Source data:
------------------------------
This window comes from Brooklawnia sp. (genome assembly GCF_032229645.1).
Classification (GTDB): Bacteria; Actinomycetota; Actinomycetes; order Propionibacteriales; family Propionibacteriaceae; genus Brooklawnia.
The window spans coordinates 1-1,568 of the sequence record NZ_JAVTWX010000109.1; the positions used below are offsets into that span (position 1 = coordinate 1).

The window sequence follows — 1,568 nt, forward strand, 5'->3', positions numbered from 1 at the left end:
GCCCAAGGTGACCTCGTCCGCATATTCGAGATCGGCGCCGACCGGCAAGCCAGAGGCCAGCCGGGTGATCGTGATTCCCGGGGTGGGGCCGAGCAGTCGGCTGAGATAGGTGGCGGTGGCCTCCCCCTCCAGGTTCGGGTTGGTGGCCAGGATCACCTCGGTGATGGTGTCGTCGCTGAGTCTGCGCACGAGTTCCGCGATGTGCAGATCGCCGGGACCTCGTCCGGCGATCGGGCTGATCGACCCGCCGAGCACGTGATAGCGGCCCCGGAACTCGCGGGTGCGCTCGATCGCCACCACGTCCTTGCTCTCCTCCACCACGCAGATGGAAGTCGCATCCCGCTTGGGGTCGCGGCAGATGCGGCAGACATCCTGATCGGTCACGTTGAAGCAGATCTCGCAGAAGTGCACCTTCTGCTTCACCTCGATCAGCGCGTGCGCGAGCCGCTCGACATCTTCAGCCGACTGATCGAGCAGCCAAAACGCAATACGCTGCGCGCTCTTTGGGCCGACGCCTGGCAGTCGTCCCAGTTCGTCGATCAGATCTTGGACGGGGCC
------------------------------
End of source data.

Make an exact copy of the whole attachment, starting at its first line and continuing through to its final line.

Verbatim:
This window comes from Brooklawnia sp. (genome assembly GCF_032229645.1).
Classification (GTDB): Bacteria; Actinomycetota; Actinomycetes; order Propionibacteriales; family Propionibacteriaceae; genus Brooklawnia.
The window spans coordinates 1-1,568 of the sequence record NZ_JAVTWX010000109.1; the positions used below are offsets into that span (position 1 = coordinate 1).

The window sequence follows — 1,568 nt, forward strand, 5'->3', positions numbered from 1 at the left end:
GCCCAAGGTGACCTCGTCCGCATATTCGAGATCGGCGCCGACCGGCAAGCCAGAGGCCAGCCGGGTGATCGTGATTCCCGGGGTGGGGCCGAGCAGTCGGCTGAGATAGGTGGCGGTGGCCTCCCCCTCCAGGTTCGGGTTGGTGGCCAGGATCACCTCGGTGATGGTGTCGTCGCTGAGTCTGCGCACGAGTTCCGCGATGTGCAGATCGCCGGGACCTCGTCCGGCGATCGGGCTGATCGACCCGCCGAGCACGTGATAGCGGCCCCGGAACTCGCGGGTGCGCTCGATCGCCACCACGTCCTTGCTCTCCTCCACCACGCAGATGGAAGTCGCATCCCGCTTGGGGTCGCGGCAGATGCGGCAGACATCCTGATCGGTCACGTTGAAGCAGATCTCGCAGAAGTGCACCTTCTGCTTCACCTCGATCAGCGCGTGCGCGAGCCGCTCGACATCTTCAGCCGACTGATCGAGCAGCCAAAACGCAATACGCTGCGCGCTCTTTGGGCCGACGCCTGGCAGTCGTCCCAGTTCGTCGATCAGATCTTGGACGGGGCC